The International Monetary Fund said on Thursday that Lebanon was in a “very dangerous situation” and that “everybody will have to take losses” in the acute financial crisis that has locked depositors out of their savings and led to much of the population being pushed in poverty.
The IMF urged Lebanon's leaders to enact much-needed reforms, saying the process had been “very slow” considering the country's devastating financial situation.
“The delays can only increase the cost on the Lebanese people; we urge the authorities to accelerate the process, and to start finally completing the necessary prior actions,” said Ernesto Ramirez Rigo, who led an IMF delegation visiting Beirut this week for meetings with the government, central bank officials and experts.
The meetings are part of a consultation under Article IV, which is held every year for all IMF member countries and involves assessing a country's financial conditions, reviewing existing policies and exploring options for reform before the publication of an annual report.
The IMF delegation met caretaker Prime Minister Najib Mikati and his deputy Saade Chami.
The stakes are high: billions of dollars in relief funding from the IMF, which could pave the way for releasing other international funding and foreign investment to ease Lebanon out of more than four years of economic crisis.
Lebanese and IMF negotiators reached a staff-level agreement in April last year that depended on an economic recovery plan and a series of crucial reforms.
But Lebanese leaders have failed to reach agreement on how to resolve the crisis despite an economic recovery plan adopted by the government in May.
“Time has gone by, it's almost a year since we have reached an agreement,” Mr Rigo pointed out.
One of the main bones of contention is the allocation of financial losses between the main stakeholders: the government, the banks and depositors.
Mr Chami, the architect of the recovery plan, has estimated that the hole in the financial sector amounts to $73 billion.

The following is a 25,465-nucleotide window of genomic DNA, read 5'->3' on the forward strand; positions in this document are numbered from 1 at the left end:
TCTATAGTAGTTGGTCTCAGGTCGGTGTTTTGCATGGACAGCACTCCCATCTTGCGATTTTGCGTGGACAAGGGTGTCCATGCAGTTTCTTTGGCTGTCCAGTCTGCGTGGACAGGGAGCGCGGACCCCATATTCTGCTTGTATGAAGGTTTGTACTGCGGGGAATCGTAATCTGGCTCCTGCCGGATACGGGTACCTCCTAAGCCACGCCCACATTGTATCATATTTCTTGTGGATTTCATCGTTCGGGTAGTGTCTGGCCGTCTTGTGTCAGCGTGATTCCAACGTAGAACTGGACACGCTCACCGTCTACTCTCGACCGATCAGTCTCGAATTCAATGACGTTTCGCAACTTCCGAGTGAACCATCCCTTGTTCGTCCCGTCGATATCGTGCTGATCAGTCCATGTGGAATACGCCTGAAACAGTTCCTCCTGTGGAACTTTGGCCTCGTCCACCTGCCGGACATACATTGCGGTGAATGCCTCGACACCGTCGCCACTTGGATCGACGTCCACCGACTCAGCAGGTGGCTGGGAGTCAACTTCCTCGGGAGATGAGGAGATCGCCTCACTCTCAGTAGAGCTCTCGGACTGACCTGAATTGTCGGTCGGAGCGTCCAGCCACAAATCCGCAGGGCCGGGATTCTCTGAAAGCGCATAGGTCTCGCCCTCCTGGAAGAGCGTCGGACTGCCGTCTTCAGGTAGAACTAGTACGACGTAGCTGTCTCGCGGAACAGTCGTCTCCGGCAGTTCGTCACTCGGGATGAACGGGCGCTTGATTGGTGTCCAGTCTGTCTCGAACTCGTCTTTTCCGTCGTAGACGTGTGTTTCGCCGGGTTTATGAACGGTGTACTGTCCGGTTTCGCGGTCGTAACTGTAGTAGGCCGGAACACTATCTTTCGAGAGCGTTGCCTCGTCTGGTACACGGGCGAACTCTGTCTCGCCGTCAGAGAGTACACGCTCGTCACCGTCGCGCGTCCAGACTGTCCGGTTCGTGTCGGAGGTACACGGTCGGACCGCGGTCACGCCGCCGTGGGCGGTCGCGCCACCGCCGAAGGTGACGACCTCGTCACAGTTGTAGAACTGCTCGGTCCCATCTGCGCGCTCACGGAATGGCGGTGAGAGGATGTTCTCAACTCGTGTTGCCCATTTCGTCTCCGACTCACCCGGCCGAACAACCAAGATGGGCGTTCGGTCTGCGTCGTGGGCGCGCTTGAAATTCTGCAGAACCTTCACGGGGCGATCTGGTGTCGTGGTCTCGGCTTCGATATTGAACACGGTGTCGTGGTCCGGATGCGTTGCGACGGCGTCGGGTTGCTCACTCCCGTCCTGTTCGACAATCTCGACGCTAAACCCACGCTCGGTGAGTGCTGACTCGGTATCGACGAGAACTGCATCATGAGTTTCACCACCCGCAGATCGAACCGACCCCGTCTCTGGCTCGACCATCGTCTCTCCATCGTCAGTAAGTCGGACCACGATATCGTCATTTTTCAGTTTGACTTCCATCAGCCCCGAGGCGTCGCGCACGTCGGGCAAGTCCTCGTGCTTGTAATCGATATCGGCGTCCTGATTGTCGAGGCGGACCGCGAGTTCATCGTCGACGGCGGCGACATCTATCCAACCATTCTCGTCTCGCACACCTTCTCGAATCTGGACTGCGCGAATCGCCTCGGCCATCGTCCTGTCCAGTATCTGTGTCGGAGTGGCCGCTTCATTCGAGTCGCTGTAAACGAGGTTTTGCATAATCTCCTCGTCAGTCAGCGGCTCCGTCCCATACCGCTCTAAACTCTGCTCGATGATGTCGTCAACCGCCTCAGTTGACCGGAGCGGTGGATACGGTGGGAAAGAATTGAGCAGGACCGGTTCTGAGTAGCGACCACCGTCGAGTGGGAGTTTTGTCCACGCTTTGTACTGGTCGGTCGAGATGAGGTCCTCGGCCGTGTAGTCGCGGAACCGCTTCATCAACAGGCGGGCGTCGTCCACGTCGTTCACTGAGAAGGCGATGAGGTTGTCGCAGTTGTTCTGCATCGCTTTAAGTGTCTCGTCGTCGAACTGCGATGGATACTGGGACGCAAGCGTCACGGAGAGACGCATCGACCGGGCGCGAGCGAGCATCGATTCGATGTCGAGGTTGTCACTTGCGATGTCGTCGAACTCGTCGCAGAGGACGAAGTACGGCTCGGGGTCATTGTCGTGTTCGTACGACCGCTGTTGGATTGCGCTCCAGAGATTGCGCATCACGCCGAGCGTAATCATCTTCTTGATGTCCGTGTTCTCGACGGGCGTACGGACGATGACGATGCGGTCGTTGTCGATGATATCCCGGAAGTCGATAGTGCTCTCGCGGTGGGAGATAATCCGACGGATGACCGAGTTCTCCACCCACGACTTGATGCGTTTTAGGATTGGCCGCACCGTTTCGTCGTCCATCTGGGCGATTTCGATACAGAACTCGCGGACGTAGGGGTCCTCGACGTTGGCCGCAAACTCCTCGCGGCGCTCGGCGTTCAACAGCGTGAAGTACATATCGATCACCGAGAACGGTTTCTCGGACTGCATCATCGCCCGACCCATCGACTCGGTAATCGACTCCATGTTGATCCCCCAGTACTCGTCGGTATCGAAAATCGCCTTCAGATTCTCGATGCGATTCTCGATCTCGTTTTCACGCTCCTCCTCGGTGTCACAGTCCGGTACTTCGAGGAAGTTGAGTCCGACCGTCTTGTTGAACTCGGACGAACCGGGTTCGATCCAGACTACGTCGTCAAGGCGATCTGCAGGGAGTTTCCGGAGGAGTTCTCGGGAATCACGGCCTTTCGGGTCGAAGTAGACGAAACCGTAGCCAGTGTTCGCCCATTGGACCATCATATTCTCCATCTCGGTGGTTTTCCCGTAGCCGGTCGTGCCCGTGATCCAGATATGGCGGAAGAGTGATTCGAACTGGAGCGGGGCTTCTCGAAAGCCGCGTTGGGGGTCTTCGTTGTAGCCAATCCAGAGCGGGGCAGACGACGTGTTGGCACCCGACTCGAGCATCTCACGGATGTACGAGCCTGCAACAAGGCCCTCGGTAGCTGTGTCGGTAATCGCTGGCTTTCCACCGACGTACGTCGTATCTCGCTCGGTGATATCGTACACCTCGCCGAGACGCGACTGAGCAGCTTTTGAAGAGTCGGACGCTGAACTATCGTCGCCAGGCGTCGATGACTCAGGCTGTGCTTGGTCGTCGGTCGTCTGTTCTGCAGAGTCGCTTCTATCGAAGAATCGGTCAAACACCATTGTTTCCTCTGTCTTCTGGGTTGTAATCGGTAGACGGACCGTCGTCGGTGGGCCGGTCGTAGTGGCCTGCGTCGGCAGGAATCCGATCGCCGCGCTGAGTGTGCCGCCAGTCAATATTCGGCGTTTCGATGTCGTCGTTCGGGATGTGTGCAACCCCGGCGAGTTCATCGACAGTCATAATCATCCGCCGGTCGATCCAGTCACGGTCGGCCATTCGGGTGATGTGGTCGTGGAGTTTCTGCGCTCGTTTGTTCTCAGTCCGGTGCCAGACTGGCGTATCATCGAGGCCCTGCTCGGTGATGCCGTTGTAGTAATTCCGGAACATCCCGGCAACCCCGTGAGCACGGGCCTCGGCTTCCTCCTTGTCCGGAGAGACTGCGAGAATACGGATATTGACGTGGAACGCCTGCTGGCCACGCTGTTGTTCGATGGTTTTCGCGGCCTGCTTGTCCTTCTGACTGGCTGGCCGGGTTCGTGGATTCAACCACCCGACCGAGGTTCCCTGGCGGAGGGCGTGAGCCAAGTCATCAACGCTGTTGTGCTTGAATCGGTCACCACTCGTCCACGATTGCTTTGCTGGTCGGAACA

“The numbers are on such a scale for a country as small as Lebanon that everybody will have to take losses,” Mr Rigo said, stressing that the IMF does not have updated numbers as it would need an audit of the major banks.
“Lebanon is very unique because of the complexity of the balance sheets between the central bank, the commercial banks and the public sector, but also the size of the losses, it’s hard to find a place similar to this one,” he said.
The negotiations with the IMF notably stalled on the state's contribution to cover the financial losses.
Mr Rigo said the state's participation should be minimal to maintain public debt sustainability.
“Any solution needs to ensure that there is debt sustainability. Lebanon is in default … it doesn't have the capacity to recapitalise the system; that would have been the easy solution, but it can't do that,” he said.
The IMF called for a fair allocation of losses while protecting the value of small depositors as much as possible. Based on these recommendations, the recovery plan initially put the state's contribution at a few billion dollars, while placing the brunt of the losses on bank shareholders and big depositors.
However, Lebanon's banking association, the banking lobby, some MPs and others have been calling for bigger government contributions to bail out large depositors.
The option was first ruled out by the government, with Mr Chami labelling the selling of the government's assets as “a reverse Robin Hood”.
But the issue is still being debated, preventing the talks with the IMF from moving forwards.
Mr Rigo questioned the equity of using public assets to bail out depositors.
“It is a major concern, people who are not bancarised [who do not hold a bank account] and even new generations will settle losses. There is an issue of intergeneration equity as much as an issue of capacity,” he said.
Several required measures have been enacted by the authorities, including the approval of a budget for 2022, an audit of the central bank's foreign assets and a revised law on banking secrecy
But a law on capital control, with the “objective to protect liquidity” and to ensure depositors have access to their savings, has yet to be enacted, Mr Rigo said.
However, the law on banking resolution, another prior condition imposed by the IMF which is intended to set the criteria for bank viability, “is advancing very well”.
The IMF has provided additional comments “but it's going in the right direction”, Mr Rigo said.
He called for the multiple exchange rates that have emerged since Lebanon’s economic collapse began to be unified, including the Sayrafa platform managed by the central bank, which he said was not driven by the market.
“Lebanon is at a dangerous crossroads, and without rapid reforms will be mired in a never-ending crisis,” he said.